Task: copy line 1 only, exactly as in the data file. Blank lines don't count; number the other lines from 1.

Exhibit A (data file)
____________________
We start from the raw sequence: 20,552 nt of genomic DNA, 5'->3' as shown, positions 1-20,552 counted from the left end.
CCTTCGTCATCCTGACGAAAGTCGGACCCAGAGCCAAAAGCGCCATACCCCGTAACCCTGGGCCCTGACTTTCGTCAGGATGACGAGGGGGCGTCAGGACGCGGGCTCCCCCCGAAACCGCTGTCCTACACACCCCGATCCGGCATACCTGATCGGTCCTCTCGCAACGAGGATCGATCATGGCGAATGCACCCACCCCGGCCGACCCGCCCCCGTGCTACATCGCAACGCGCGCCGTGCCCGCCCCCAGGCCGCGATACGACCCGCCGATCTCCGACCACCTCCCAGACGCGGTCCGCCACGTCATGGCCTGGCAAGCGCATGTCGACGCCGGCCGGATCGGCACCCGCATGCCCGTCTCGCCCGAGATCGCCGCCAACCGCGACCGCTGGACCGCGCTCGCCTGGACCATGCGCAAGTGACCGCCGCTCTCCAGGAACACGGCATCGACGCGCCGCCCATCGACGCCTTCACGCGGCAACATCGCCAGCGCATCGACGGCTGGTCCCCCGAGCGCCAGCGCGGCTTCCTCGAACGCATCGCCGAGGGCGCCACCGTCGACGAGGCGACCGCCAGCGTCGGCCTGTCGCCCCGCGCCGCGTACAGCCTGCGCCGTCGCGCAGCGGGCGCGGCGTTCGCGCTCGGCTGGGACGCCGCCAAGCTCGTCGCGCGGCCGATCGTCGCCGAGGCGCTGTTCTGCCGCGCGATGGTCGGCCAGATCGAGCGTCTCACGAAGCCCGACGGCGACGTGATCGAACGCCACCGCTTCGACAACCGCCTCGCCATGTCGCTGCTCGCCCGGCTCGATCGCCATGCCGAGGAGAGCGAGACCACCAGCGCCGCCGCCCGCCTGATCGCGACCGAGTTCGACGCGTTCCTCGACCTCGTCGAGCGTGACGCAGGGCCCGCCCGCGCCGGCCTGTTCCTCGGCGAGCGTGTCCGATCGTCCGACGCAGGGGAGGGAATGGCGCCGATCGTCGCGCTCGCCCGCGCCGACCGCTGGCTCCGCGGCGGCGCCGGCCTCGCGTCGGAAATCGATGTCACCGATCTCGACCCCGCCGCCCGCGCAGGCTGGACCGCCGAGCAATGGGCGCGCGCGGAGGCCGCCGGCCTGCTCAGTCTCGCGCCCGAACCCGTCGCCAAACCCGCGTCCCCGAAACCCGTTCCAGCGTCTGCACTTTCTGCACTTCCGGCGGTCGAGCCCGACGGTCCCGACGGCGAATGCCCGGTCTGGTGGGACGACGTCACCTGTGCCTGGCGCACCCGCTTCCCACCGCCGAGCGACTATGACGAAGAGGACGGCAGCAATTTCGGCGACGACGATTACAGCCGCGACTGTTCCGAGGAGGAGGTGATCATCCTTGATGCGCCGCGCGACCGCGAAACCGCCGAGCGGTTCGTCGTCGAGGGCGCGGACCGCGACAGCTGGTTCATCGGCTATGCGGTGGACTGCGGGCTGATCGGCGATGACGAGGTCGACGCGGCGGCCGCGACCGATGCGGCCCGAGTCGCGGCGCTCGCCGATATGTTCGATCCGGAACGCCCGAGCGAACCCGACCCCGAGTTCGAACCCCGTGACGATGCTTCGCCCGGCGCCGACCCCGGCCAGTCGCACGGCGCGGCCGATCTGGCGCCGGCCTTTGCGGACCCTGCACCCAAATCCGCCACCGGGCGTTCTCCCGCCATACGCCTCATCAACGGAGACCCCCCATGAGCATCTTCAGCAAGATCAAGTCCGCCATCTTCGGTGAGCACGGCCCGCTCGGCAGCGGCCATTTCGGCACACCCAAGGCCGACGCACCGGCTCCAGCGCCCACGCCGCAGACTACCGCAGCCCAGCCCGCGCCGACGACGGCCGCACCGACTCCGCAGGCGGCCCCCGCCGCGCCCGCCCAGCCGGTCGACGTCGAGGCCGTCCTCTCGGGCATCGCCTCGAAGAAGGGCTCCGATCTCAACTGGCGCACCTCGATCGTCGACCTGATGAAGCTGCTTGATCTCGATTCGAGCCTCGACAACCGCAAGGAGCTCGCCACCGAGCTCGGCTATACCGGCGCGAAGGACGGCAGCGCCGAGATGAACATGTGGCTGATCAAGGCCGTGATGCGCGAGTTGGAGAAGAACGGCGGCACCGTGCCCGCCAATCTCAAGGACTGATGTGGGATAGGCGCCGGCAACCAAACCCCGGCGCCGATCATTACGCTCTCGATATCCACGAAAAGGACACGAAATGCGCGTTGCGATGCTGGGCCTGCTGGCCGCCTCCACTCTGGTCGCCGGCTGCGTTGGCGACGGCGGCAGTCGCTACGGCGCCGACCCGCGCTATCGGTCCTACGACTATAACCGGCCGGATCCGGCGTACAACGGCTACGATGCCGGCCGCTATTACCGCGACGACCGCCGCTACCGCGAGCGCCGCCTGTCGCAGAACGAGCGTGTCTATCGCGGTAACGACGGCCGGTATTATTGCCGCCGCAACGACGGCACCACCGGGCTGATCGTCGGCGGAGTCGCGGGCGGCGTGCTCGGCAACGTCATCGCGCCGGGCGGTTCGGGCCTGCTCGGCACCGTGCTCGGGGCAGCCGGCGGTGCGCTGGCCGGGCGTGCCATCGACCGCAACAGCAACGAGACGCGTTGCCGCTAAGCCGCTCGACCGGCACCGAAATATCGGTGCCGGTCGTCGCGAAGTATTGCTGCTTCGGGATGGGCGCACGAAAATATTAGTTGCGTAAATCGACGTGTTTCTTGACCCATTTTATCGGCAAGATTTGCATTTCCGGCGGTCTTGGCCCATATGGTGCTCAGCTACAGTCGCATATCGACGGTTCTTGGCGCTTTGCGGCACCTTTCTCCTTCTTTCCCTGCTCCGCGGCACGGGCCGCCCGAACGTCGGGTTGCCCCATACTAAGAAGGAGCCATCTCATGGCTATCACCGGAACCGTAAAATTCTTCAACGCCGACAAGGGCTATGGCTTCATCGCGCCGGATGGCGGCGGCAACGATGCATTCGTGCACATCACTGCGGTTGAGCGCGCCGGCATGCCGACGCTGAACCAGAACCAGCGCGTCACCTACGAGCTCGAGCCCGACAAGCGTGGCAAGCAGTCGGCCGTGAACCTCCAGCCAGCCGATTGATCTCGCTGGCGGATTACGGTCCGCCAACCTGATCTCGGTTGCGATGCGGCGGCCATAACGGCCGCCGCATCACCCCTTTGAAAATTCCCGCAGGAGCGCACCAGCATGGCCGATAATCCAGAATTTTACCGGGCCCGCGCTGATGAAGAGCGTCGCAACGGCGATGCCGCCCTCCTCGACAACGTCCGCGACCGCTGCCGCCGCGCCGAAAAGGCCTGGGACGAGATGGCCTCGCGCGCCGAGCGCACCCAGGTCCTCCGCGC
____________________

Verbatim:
We start from the raw sequence: 20,552 nt of genomic DNA, 5'->3' as shown, positions 1-20,552 counted from the left end.